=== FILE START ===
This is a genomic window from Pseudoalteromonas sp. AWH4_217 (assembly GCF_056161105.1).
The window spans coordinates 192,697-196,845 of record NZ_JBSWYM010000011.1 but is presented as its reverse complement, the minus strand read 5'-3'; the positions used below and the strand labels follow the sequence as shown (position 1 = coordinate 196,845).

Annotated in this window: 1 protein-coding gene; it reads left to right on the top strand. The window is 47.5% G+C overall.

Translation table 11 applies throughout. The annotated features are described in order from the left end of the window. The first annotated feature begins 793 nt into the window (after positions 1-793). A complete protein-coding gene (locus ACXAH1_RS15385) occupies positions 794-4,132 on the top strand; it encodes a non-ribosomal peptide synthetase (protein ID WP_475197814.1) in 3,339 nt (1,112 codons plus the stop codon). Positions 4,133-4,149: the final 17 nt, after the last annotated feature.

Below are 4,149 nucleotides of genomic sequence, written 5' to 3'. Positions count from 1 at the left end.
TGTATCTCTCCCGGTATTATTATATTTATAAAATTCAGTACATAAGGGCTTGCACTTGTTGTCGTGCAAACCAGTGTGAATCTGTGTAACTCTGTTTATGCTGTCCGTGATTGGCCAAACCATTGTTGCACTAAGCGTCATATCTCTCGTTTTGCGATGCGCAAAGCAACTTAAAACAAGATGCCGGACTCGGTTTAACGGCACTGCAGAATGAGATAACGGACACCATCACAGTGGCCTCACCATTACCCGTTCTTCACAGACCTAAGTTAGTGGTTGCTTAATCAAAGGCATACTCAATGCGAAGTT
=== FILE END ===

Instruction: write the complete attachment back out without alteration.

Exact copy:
This is a genomic window from Pseudoalteromonas sp. AWH4_217 (assembly GCF_056161105.1).
The window spans coordinates 192,697-196,845 of record NZ_JBSWYM010000011.1 but is presented as its reverse complement, the minus strand read 5'-3'; the positions used below and the strand labels follow the sequence as shown (position 1 = coordinate 196,845).

Annotated in this window: 1 protein-coding gene; it reads left to right on the top strand. The window is 47.5% G+C overall.

Translation table 11 applies throughout. The annotated features are described in order from the left end of the window. The first annotated feature begins 793 nt into the window (after positions 1-793). A complete protein-coding gene (locus ACXAH1_RS15385) occupies positions 794-4,132 on the top strand; it encodes a non-ribosomal peptide synthetase (protein ID WP_475197814.1) in 3,339 nt (1,112 codons plus the stop codon). Positions 4,133-4,149: the final 17 nt, after the last annotated feature.

Below are 4,149 nucleotides of genomic sequence, written 5' to 3'. Positions count from 1 at the left end.
TGTATCTCTCCCGGTATTATTATATTTATAAAATTCAGTACATAAGGGCTTGCACTTGTTGTCGTGCAAACCAGTGTGAATCTGTGTAACTCTGTTTATGCTGTCCGTGATTGGCCAAACCATTGTTGCACTAAGCGTCATATCTCTCGTTTTGCGATGCGCAAAGCAACTTAAAACAAGATGCCGGACTCGGTTTAACGGCACTGCAGAATGAGATAACGGACACCATCACAGTGGCCTCACCATTACCCGTTCTTCACAGACCTAAGTTAGTGGTTGCTTAATCAAAGGCATACTCAATGCGAAGTT